The Future of Apple & Enterprise IT: Q&A With JAMF Software Founder
Zach Halmstad was an Apple loyalist before it was cool.
He founded JAMF Software in 2002 after developing enterprise tools for Mac computers as part of an IT job at the University of Wisconsin-Eau Claire, where he was studying music.
Today, JAMF—which is headquartered in Minneapolis but has significant operations in Eau Claire—has more than $52 million in annual revenue, more than 5,500 customers, nearly 500 employees, and just opened its eighth office, in Poland. The company helps businesses set up and manage Apple (NASDAQ: AAPL) computers and mobile devices that employees use for work.
Halmstad co-led the company until earlier this year, when Dean Hager was named CEO. Halmstad is now a JAMF partner focused on product strategy.
Halmstad was among the headline speakers at last week’s Wisconsin Early Stage Symposium. Afterwards, he sat down with Xconomy to chat about JAMF, business users’ demand for Macs, and where Apple might go from here. The following interview has been condensed and edited for clarity.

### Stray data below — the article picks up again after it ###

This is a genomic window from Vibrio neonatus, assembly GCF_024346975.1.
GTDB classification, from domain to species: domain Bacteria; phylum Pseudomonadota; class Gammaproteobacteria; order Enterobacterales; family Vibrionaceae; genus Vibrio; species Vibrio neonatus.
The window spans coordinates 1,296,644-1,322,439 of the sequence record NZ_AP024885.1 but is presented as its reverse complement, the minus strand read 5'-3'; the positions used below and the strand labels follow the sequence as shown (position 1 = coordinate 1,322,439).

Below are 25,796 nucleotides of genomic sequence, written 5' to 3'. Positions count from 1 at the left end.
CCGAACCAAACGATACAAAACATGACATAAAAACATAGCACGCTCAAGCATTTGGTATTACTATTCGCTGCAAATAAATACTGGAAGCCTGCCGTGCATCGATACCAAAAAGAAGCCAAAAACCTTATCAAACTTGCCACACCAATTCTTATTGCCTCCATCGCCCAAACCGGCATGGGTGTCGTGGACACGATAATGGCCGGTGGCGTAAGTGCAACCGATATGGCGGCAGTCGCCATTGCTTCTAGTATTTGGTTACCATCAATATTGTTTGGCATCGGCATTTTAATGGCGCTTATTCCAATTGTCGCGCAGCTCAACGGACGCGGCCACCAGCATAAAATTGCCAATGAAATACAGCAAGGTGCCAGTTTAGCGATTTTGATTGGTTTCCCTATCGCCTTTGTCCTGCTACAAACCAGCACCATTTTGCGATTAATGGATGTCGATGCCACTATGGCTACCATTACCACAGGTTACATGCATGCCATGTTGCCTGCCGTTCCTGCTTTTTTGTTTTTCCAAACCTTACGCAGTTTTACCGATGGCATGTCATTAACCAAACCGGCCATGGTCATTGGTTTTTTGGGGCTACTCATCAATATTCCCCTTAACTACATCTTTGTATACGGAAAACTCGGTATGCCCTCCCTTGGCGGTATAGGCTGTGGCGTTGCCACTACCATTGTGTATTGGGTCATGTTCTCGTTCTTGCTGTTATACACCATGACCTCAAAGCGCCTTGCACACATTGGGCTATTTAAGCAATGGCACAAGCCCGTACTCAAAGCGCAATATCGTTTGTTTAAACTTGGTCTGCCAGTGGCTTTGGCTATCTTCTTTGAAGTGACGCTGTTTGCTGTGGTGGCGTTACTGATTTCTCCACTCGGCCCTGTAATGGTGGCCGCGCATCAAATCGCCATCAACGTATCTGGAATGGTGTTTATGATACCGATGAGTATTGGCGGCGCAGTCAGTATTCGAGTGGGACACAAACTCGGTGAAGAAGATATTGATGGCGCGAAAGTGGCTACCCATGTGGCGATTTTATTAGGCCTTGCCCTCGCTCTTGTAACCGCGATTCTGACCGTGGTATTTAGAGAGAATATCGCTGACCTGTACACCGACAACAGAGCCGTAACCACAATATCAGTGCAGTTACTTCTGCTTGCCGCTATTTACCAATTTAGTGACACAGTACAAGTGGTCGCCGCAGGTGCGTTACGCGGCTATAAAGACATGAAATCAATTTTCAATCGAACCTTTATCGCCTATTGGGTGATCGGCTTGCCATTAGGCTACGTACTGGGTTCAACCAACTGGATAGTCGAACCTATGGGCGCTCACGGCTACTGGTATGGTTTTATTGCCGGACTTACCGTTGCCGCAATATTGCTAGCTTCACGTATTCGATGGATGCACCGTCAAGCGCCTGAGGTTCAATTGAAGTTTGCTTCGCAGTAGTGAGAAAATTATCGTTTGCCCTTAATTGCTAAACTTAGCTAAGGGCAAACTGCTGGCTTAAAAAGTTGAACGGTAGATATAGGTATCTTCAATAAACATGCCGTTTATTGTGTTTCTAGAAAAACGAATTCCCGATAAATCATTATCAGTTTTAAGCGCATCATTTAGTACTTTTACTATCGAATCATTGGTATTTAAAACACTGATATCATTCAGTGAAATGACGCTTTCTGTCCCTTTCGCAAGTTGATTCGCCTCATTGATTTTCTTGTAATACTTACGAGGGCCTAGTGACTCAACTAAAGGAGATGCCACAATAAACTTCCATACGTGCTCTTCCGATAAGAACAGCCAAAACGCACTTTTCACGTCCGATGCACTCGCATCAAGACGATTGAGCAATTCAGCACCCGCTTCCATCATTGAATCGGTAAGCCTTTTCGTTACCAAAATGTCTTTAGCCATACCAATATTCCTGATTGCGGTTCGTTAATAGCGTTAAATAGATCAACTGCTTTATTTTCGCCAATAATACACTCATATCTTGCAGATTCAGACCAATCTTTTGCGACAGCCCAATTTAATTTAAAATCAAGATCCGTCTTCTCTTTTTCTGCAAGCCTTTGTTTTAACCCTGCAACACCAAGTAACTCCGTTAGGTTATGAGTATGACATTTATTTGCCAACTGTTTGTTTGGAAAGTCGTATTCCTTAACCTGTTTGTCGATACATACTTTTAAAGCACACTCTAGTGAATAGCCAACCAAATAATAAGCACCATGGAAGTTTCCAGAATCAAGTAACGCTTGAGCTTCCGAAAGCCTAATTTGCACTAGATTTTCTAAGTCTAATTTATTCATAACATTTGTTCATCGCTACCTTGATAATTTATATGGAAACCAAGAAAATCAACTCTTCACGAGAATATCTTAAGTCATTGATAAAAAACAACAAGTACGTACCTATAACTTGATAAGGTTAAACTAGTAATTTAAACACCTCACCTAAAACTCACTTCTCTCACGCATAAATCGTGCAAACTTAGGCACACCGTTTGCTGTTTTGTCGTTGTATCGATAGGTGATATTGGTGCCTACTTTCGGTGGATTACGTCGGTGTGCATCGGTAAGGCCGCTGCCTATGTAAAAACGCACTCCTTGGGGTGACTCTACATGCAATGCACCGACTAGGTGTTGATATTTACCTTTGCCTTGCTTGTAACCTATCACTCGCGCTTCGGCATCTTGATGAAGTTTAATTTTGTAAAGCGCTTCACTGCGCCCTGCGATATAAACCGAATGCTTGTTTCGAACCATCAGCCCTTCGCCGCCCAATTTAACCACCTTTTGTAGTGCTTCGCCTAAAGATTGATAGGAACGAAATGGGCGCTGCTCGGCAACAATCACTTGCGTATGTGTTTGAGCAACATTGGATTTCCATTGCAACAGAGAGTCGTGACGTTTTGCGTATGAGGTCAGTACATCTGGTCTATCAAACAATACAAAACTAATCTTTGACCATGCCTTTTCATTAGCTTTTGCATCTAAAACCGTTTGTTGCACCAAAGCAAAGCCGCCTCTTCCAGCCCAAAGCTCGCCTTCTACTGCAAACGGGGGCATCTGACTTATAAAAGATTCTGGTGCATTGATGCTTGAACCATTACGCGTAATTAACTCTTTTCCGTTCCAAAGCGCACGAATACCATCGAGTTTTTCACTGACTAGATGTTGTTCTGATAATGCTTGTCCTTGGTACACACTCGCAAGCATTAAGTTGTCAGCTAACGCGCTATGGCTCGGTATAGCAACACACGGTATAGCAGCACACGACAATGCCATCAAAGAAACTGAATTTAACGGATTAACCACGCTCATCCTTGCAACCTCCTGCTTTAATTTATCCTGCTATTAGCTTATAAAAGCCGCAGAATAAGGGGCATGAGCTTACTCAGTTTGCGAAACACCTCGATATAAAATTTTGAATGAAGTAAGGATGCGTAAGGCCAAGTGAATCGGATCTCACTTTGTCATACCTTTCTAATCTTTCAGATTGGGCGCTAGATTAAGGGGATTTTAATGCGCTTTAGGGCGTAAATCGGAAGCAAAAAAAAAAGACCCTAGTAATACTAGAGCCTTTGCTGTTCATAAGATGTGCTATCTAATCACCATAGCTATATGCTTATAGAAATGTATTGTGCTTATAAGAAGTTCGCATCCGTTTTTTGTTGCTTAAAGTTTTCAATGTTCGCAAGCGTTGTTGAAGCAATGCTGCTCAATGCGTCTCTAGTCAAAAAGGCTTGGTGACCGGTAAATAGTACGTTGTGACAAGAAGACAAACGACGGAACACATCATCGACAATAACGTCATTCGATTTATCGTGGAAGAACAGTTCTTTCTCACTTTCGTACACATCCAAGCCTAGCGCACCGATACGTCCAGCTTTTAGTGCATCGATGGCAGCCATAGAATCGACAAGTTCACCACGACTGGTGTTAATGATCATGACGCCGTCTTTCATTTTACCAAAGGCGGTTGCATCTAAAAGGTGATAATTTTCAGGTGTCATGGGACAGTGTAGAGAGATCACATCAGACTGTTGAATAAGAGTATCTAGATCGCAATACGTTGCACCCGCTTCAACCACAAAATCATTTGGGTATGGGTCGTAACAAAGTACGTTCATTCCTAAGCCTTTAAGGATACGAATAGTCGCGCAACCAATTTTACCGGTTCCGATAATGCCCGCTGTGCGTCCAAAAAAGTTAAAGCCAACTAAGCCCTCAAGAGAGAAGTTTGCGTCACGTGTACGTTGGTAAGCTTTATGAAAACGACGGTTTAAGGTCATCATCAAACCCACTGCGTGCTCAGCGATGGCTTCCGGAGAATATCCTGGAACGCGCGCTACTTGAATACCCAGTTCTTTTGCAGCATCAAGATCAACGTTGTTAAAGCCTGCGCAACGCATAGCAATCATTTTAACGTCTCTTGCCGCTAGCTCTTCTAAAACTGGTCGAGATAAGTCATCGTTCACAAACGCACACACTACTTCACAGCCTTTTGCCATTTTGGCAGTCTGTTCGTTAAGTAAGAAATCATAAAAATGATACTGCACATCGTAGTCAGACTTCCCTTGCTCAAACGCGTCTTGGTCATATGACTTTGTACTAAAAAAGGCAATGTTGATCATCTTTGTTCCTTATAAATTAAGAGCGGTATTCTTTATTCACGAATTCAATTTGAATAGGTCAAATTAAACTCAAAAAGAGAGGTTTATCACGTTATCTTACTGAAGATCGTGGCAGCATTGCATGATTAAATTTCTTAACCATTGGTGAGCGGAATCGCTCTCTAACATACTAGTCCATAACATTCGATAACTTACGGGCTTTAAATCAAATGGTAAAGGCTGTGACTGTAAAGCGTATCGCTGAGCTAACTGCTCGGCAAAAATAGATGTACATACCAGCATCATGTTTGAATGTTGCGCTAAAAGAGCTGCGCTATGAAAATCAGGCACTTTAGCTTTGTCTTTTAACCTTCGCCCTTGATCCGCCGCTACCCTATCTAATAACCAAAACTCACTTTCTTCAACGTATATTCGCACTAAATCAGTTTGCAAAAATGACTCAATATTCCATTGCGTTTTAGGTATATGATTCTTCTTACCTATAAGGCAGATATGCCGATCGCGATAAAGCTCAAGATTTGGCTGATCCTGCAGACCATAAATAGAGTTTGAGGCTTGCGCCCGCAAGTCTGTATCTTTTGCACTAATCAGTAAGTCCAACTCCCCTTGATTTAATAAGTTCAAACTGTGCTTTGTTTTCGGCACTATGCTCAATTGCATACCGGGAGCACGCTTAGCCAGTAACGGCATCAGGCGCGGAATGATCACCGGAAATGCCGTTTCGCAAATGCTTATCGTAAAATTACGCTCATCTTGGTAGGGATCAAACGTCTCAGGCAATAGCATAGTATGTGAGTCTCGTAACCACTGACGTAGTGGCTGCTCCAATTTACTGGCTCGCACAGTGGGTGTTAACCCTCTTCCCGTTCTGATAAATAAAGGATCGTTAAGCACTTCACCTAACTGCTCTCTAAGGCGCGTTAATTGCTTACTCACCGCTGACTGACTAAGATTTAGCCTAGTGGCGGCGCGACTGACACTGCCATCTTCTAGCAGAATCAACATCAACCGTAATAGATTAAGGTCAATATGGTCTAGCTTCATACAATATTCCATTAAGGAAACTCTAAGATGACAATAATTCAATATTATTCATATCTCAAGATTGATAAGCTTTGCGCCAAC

Xconomy: When you started JAMF 13 years ago, Apple had something of a cult following, and its logo was nowhere near as ubiquitous as it is today. Did you consider yourself an “Apple person” back then?
Zach Halmstad: I did. I started working with computers in high school. I was working with music software, and the majority of that was on the Mac at the time. When I got the [IT] job in college, I had a fair amount of knowledge about the platform already.
X: During JAMF’s 13-year lifetime, Apple has become the biggest company in the world, as measured by market cap. Do you think JAMF, which focuses entirely on Apple products, was the beneficiary of great timing?
ZH: In a lot of ways, yeah. When JAMF was founded in 2002, from a revenue standpoint, it was Apple’s worst year in the last 26 years. We were definitely not jumping on the bandwagon of the biggest company in the world. We were jumping on the bandwagon of something that we believed in and wanted to see succeed. By the time Apple started to become more popular, maybe in the 2007 time frame, we had five years of technology built. We were lucky from that standpoint that we really did have a focus way before anyone else really viewed them as a sexy company to build for.
X: Were Macs viewed as computers for geeks and creative types, rather than businesspeople, during that time?
ZH: Everyone told us, “If you want to be a real company, you have to support Windows, too.” We loved what Apple was doing and really believed in their mentality of putting humans first in the technology equation. Steve Jobs used the phrase, “humanizing technology,” and that’s always rung really true to us as we try to do the things that are most intuitive to people.